The central question of this book is whether the assignment of government functions to the individual jurisdictions in a federal state can ensure an optimal allocation of resources and a fair income distribution. The analysis thereby gives a new answer to the old question about the optimal degree of fiscal decentralization in a federal state. It shows that fiscal decentralization is a method to disclose the preferences of currently living and future generations for local public goods, to limit the size of the government, and to avoid excessive public debt finance. While the allocative branch of the government benefits from fiscal decentralization, it is difficult to obtain a distribution of incomes that differs from the outcome that the market brings along.
This book explores how, through spirituality and the development of character, Islamic financial institutions and Muslim communities can integrate their businesses with contemporary social responsibility initiatives to produce positive social and environmental impact. From the looming environmental crisis to the divide between mainstream and extremist interpretations of Islam, the book addresses significant questions facing Muslim communities - and humanity - and demonstrates why Islam should sit 'at the table' with other faiths and ethical traditions discussing humanity's great obstacles. Unlike existing literature, this work explores the intersections between classical Islamic ethics and spirituality, contemporary Islamic finance and economic markets, and select sustainability and impact initiatives (such as the Equator Principles and UN Principles of Responsible Investment) designed to make the worlds of business and finance responsible for the environments in which they operate and the communities that support them. Drawing on his years of experience in Islamic banking, Moghul addresses these applications in light of real-world practices and dilemmas, demonstrating how Islamic organizations and Muslim communities should embrace the broad range of stakeholders countenanced by the Shari'ah in conversations that affect them. By situating his exploration of Islamic finance in the light of the much larger critical issues of balance, justice, and moderation in Islamic praxis, Moghul creates an interdisciplinary book that will appeal to academics and researchers in economics, finance, business, government and policy, and law.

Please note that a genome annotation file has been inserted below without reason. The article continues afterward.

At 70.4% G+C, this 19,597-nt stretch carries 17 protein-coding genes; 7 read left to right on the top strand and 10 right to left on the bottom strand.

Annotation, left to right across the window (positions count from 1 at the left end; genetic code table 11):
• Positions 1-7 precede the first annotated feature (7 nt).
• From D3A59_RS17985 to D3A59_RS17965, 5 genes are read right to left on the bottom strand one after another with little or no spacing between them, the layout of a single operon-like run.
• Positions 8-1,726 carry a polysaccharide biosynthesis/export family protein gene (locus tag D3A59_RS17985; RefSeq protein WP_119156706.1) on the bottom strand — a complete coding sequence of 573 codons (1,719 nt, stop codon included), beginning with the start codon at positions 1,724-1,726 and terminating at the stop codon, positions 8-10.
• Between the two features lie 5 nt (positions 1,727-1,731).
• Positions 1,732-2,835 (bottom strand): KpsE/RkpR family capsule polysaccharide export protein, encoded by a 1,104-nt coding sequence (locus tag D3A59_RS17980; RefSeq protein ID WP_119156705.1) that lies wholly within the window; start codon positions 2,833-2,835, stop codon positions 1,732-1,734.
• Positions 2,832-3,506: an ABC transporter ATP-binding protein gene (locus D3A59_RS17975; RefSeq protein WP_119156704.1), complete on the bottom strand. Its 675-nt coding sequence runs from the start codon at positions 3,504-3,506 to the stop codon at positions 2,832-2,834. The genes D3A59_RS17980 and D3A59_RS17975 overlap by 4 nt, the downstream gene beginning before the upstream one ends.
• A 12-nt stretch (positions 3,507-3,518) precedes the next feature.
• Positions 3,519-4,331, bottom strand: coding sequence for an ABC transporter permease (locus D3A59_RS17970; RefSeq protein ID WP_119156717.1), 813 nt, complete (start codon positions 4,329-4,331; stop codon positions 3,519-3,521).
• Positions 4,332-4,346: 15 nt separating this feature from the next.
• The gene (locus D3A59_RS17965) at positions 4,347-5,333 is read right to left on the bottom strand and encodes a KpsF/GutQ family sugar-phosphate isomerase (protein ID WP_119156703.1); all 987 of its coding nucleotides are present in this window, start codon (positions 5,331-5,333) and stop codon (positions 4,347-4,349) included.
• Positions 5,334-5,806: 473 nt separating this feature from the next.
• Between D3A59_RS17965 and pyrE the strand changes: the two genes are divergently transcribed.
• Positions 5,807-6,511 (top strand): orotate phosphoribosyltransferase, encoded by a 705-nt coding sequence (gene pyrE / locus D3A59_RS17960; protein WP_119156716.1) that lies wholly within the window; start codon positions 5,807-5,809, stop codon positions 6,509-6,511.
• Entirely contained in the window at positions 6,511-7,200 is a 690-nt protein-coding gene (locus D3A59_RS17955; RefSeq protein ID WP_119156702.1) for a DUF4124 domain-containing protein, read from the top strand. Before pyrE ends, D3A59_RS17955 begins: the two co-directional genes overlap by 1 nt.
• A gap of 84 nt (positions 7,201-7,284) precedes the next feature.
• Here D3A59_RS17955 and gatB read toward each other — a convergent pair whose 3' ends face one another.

This text fills the growing gap for a text focusing on European rather than US corporate governance. Comprising a collection of key readings, contextualized by expert editorial commentary and an original introduction, it is an excellent companion volume to Theories of Corporate Governance and International Corporate Governance.
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